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Ideology and strategic party disloyalty in the US house of representatives

Kirkland, JH and Slapin, J (2017) 'Ideology and strategic party disloyalty in the US house of representatives.' Electoral Studies, 49. 26 - 37. ISSN 0261-3794

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Abstract

We offer a theory of strategic party disloyalty to explain roll call voting in the US House. Our theory suggests that ideologically extreme legislators become markedly less loyal to their party when it controls the majority. They stake out positions that align with the views of their extreme constituents when policy is likely to move in their direction. In contrast, ideological moderates become noticeably more loyal when they transition to the majority. Examining 35 years of ideal point estimates and measures of party unity on roll calls, we find clear evidence that member strategy, ideology, and legislative agenda setting interact to structure the frequency of defections. Further, we find evidence that defection and ideology interact to influence subsequent electoral outcomes.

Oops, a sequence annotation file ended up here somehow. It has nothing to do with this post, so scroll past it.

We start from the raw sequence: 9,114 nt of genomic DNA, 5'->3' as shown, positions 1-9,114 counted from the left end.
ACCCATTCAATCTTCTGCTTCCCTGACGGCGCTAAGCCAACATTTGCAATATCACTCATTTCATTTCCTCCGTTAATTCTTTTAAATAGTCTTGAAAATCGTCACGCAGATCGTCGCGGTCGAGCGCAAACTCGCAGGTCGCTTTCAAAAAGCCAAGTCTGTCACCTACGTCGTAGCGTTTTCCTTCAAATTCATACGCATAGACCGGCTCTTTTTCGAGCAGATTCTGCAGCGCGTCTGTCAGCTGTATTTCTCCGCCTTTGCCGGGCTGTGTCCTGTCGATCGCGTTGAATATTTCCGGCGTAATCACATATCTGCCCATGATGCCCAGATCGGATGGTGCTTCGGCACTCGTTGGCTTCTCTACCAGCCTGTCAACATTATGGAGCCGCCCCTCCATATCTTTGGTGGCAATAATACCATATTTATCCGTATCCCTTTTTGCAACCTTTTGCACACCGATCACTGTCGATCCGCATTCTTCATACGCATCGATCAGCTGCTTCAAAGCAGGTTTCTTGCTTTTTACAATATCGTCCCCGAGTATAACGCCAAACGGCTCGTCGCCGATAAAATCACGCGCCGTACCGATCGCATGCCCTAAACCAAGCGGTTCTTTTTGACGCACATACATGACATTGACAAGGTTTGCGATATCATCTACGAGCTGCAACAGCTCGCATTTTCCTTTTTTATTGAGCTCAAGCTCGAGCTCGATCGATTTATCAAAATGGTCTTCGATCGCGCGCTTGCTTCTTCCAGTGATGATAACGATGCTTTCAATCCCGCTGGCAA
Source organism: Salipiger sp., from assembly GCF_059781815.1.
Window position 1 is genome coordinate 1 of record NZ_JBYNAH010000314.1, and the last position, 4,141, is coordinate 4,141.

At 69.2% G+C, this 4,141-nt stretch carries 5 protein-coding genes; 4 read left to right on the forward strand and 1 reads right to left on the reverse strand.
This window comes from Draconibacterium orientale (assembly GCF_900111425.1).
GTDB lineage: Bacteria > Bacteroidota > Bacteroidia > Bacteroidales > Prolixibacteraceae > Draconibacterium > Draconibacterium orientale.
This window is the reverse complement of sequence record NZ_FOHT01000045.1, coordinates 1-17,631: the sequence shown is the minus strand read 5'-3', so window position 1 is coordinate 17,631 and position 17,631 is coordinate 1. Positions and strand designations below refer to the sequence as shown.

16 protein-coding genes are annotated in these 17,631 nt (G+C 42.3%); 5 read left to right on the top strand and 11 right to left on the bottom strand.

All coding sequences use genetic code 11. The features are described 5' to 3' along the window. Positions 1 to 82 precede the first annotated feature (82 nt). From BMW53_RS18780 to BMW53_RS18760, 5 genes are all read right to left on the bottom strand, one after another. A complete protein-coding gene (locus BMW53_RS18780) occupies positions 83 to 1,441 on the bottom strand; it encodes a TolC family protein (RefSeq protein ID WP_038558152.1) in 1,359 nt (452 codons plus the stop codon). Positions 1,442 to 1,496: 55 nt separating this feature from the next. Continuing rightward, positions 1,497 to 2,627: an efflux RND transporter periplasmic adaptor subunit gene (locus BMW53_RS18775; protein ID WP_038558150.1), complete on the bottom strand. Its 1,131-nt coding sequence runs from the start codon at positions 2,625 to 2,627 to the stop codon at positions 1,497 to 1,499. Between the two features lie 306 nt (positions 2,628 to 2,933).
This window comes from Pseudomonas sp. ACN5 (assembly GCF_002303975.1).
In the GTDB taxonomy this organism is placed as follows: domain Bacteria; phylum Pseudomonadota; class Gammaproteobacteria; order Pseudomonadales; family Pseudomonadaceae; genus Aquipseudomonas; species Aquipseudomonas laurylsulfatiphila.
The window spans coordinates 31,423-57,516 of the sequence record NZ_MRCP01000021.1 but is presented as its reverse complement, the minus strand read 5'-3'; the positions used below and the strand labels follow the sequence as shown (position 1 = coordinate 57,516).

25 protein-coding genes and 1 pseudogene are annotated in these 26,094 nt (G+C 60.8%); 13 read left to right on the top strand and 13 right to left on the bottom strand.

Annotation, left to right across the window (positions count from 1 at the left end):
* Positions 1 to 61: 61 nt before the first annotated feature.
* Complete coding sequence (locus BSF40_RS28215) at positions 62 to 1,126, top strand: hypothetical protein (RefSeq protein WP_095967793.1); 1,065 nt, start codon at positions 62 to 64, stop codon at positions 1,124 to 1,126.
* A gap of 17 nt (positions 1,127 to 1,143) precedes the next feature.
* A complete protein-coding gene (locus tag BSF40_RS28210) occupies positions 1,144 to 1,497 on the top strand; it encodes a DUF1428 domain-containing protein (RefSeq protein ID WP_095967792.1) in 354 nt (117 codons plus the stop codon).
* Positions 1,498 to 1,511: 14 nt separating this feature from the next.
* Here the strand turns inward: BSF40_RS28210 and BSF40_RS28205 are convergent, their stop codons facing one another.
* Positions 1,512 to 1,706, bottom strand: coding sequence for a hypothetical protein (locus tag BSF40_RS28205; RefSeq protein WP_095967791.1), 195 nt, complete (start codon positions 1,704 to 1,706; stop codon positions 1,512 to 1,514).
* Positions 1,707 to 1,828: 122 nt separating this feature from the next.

Item Type: Article
Uncontrolled Keywords: Legislative politics, Party loyalty
Subjects: H Social Sciences > H Social Sciences (General)
J Political Science > JA Political science (General)
J Political Science > JF Political institutions (General)
J Political Science > JK Political institutions (United States)
Divisions: Faculty of Social Sciences > Government, Department of
Depositing User: Jonathan Slapin
Date Deposited: 01 Aug 2017 14:38
Last Modified: 29 Jan 2019 02:00
URI: http://repository.essex.ac.uk/id/eprint/20137

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